Le Mans History

The Le Mans 24 Race has a proud history as one of the two oldest circuit races in history and 2016 promises to add new levels of excitement to this classic endurance race as it is run for the 84th time.

The first time this test of technology and driver determination was run in 1923 it was called the Grand Prix of Speed and Endurance and even today that original name is at the foundation of what makes this race one of the greatest sporting spectacles in the world.

Originally the marques participating had to retain some of the flavour of their road going versions by using some of the standard equipment that was available to the buying public.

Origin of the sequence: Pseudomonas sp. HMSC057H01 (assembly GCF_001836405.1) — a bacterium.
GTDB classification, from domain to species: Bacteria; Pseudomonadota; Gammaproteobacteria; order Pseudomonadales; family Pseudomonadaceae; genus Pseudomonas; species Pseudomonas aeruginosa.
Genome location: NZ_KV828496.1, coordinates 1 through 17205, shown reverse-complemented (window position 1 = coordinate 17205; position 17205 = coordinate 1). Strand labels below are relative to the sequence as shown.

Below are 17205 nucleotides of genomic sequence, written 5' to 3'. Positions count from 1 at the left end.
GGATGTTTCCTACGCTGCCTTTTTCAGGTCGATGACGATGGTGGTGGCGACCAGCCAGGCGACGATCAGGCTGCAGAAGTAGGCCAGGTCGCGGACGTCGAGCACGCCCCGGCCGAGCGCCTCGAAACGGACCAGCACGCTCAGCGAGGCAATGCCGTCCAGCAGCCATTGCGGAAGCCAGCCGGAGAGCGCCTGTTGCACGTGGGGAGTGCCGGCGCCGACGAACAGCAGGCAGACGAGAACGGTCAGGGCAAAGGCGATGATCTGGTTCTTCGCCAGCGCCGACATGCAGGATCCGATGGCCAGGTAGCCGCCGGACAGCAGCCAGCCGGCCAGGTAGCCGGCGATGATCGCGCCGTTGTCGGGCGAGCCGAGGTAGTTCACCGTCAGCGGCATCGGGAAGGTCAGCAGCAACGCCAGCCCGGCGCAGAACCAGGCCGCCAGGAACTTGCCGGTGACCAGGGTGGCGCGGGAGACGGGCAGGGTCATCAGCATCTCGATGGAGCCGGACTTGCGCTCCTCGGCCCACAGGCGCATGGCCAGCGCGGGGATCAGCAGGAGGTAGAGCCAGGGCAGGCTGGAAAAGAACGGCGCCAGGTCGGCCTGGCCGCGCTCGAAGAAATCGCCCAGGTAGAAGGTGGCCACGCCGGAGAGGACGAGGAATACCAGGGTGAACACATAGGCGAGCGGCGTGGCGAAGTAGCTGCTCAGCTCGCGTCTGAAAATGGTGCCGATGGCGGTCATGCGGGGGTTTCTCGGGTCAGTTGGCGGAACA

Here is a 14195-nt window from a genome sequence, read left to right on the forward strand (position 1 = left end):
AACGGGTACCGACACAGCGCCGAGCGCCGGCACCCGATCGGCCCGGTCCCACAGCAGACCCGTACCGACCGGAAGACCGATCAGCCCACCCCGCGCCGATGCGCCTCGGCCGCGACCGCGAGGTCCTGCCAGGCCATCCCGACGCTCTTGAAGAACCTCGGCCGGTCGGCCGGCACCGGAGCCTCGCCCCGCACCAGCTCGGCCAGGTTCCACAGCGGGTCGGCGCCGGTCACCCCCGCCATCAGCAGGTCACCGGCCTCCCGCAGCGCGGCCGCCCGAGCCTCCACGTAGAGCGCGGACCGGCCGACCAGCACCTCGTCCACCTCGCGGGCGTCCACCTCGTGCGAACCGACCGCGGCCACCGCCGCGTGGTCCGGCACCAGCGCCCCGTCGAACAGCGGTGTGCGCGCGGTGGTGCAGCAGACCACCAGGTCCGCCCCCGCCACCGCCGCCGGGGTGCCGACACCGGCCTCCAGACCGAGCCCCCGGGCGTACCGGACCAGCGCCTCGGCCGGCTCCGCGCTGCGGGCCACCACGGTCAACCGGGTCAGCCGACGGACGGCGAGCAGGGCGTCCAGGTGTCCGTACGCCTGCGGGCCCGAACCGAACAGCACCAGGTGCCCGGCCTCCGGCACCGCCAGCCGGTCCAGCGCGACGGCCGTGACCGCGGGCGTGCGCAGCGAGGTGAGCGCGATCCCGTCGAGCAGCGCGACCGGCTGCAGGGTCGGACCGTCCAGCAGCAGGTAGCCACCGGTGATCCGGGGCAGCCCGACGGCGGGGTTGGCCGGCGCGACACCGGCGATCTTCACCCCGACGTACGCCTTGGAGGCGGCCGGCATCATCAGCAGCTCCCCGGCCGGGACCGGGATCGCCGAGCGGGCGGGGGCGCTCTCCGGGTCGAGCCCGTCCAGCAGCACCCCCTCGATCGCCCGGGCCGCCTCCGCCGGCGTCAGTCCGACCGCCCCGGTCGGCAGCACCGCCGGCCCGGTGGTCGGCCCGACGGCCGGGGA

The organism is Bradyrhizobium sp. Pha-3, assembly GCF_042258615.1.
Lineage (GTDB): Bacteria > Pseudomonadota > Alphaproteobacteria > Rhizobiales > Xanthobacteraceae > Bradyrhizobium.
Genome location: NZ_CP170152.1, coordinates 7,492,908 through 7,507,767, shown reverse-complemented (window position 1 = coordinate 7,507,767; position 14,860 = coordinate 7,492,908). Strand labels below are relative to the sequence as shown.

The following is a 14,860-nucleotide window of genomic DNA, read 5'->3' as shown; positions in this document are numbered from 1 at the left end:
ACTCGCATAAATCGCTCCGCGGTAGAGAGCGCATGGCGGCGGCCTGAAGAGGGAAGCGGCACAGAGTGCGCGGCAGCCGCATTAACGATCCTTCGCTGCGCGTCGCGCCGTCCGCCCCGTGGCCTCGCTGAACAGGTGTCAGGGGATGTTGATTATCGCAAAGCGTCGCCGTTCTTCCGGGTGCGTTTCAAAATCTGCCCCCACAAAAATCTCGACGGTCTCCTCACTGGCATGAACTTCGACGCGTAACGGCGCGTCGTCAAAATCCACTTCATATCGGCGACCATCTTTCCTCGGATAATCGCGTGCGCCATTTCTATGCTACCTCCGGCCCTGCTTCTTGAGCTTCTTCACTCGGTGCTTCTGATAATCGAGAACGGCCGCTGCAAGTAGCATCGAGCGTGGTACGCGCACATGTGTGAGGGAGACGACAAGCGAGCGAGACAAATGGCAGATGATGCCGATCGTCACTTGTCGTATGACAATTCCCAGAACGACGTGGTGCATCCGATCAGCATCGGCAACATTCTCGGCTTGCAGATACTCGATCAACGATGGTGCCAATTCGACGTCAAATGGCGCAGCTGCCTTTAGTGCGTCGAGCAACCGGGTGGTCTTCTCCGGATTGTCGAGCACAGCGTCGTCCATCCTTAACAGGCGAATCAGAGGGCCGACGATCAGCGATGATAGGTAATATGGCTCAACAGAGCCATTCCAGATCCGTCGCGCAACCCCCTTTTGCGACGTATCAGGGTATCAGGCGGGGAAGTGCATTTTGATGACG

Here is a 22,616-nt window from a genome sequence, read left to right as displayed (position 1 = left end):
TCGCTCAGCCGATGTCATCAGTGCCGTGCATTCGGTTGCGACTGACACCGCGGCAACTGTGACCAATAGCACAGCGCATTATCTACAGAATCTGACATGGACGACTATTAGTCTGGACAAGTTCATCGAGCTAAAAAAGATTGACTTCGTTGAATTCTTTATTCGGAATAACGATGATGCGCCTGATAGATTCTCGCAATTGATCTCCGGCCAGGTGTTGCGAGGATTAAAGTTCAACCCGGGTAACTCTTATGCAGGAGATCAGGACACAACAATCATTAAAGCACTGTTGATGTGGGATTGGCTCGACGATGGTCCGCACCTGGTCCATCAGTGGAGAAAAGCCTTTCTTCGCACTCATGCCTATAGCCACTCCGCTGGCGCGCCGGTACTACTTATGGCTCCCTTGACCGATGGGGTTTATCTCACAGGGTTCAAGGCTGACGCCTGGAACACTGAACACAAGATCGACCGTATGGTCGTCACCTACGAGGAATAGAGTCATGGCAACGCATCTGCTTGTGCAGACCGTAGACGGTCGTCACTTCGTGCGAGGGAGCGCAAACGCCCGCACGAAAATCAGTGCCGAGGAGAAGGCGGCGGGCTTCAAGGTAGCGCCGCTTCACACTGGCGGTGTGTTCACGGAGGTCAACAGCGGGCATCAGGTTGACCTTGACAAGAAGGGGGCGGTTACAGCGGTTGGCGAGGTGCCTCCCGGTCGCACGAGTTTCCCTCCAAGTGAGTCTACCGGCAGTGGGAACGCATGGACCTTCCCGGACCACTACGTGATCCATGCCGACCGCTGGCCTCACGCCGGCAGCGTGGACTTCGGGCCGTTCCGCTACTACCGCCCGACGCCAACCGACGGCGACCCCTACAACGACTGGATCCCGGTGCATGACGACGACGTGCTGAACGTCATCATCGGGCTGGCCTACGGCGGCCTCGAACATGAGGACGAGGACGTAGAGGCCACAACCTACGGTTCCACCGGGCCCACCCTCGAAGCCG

In the early days of the 1920’s and 1930’s famous sporting marques like Bentley, Bugatti and Alfa Romeo staked their claim to being amongst the greatest sports cars ever made. Names like Graham Hill, who won the 1972 Le Mans meet making him the only driver having won in Le Mans, in Indianapolis and being F1 world champion, as well as Jacky Ickx, Mario Andretti, Paul Newman, Steve McQueen make this a race of both superstars and champions.

Today the cars have changed to feature prototypes, GT racers and even hybrid technologies which have been heavily modified for competition but the ultimate aim remains true to the historical origins of the race – for drivers and marques to take their place on the podium after 24 hours and more than 4,500 kilometres of the race at La Sarthe.